North Wootton Bridge (NHER 43178) on Marsh Road is a reinforced concrete bridge of unusual design, over the Pinch Cut drain. It has a parapet of concrete posts and steel rails and is thought to have been built between 1910 and 1940.
During World Two the parish was home to various military installations. East of Wooton Marsh is the possible site of a World War Two Starfish decoy (NHER 23220). These were designed to fool enemy bombers into thinking they were bombed towns, with a variety of effects to represent both small fires and major conflagrations. This one was to protect King's Lynn. Other features of the time, now gone but visible on contemporary aerial photographs, include an artillery or bombing range (NHER 36921), a searchlight battery (NHER 36875) and anti-tank ditches (NHER 36873 and 36874).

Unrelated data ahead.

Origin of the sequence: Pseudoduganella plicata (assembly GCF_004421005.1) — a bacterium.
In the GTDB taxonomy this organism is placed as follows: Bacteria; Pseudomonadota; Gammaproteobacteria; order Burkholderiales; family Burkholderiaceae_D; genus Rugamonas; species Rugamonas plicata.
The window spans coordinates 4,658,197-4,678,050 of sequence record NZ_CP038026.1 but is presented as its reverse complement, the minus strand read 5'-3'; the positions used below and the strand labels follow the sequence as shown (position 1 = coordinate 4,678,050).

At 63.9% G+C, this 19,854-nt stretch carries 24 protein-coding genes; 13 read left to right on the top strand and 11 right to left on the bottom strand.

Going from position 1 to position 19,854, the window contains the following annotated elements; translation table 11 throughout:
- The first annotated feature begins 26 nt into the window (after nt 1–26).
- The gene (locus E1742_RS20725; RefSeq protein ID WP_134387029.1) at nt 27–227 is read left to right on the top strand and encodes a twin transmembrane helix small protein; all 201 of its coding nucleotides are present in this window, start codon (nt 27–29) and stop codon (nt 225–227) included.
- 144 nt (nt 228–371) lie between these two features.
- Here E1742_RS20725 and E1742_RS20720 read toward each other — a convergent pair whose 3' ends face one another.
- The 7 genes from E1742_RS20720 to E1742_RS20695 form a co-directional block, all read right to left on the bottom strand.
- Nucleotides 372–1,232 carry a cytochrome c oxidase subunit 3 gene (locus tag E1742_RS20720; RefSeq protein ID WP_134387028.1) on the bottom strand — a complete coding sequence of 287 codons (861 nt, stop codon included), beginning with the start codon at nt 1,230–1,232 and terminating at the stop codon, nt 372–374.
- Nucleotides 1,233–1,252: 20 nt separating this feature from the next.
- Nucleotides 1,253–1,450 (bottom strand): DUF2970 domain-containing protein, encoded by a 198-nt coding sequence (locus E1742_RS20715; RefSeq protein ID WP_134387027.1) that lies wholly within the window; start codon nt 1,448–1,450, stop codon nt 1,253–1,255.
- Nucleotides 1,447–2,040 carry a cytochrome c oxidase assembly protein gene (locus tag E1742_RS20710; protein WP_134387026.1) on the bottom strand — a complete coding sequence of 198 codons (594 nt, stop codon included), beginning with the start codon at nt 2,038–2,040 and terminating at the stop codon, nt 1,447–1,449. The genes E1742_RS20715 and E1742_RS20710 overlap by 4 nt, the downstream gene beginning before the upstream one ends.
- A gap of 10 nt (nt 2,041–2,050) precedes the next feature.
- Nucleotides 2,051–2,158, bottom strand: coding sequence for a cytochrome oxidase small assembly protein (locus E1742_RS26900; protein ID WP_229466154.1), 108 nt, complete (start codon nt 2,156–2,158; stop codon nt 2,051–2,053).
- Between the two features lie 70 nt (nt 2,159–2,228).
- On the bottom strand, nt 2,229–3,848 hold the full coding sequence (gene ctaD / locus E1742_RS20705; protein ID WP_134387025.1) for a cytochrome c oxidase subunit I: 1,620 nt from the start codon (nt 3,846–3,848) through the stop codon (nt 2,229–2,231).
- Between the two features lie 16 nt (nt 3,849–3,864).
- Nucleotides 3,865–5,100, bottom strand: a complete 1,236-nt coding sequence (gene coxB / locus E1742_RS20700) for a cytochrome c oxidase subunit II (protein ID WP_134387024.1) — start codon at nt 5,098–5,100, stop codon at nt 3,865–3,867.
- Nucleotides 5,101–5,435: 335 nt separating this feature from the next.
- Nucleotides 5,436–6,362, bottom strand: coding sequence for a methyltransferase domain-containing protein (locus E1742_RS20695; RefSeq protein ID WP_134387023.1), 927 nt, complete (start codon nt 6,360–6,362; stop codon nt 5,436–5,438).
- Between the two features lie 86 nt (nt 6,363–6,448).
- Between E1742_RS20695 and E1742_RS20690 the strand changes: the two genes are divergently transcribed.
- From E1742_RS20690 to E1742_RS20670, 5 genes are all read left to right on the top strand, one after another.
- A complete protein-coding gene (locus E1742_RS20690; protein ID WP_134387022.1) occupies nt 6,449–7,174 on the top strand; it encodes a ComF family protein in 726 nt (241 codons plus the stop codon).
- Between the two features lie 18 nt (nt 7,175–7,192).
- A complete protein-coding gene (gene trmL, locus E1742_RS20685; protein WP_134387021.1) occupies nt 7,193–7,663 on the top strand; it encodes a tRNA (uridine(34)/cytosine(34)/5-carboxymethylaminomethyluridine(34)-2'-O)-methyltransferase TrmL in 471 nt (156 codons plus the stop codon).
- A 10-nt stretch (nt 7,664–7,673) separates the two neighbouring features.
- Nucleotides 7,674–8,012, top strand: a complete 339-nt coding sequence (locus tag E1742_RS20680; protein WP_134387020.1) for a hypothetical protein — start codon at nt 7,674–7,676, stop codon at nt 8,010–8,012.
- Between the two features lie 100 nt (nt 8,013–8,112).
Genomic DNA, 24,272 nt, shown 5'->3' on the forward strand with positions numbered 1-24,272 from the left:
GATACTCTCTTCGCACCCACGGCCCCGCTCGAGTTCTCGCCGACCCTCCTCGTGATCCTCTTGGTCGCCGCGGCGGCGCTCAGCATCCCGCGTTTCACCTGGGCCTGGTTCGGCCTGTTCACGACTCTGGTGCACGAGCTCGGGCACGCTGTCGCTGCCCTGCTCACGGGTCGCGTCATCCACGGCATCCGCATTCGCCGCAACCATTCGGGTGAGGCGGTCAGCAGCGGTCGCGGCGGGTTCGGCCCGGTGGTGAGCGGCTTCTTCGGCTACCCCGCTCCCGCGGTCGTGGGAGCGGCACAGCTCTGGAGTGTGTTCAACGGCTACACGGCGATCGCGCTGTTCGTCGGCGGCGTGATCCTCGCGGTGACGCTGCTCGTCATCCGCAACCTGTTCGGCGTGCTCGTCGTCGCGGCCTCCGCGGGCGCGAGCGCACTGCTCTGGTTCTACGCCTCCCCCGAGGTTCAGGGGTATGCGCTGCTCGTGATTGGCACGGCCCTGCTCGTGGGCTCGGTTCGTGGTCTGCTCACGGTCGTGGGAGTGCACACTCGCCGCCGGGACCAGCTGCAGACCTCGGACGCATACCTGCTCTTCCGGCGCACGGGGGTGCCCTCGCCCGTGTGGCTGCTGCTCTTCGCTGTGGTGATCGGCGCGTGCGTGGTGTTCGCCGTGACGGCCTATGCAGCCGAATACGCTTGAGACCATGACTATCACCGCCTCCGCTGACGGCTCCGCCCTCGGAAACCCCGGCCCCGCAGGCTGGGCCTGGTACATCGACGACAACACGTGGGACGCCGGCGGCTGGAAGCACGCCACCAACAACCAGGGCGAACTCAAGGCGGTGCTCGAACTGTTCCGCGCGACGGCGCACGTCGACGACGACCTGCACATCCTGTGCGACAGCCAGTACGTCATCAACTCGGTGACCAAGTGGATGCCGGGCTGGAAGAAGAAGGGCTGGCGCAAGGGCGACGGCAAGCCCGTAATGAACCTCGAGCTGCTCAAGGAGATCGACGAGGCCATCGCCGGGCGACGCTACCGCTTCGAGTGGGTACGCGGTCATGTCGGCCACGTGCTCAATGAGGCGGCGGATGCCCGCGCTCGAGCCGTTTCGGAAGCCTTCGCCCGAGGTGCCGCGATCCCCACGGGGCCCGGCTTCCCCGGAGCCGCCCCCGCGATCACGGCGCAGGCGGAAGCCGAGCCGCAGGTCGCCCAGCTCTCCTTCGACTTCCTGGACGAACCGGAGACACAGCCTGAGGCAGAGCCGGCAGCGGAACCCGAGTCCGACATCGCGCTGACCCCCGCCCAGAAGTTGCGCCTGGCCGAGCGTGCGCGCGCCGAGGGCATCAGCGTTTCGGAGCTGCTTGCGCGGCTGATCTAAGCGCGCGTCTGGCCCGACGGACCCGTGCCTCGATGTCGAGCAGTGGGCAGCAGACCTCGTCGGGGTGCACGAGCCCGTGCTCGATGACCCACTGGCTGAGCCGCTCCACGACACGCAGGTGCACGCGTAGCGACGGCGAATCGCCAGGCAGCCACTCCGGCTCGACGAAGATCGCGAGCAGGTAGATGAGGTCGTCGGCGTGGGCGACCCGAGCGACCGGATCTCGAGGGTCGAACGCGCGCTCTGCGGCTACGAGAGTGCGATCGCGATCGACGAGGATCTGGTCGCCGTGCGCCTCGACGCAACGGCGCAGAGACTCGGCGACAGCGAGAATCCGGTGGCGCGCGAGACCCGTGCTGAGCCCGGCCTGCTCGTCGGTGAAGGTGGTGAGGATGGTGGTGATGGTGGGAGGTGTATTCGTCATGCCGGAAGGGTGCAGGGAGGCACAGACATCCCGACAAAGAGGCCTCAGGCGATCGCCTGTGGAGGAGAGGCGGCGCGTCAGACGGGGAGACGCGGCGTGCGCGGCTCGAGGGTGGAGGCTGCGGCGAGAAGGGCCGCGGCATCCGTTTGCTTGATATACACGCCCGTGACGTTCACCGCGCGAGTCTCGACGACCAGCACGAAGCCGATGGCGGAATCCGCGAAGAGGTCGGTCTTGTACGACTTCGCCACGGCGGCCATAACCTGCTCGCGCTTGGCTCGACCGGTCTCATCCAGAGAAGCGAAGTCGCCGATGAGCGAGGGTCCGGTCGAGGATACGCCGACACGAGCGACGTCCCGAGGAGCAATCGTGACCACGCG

This summary is very much intended as an overview, and those wishing to dig a little deeper should consult the detailed records.
Piet Aldridge (NLA), 3 November 2006.
Brown, P. (Ed.), 1984. Domesday Book; Norfolk (Chichester, Phillimore & Co)
Rye, J., 1991. A Popular Guide to Norfolk Place Names (Dereham, The Larks Press)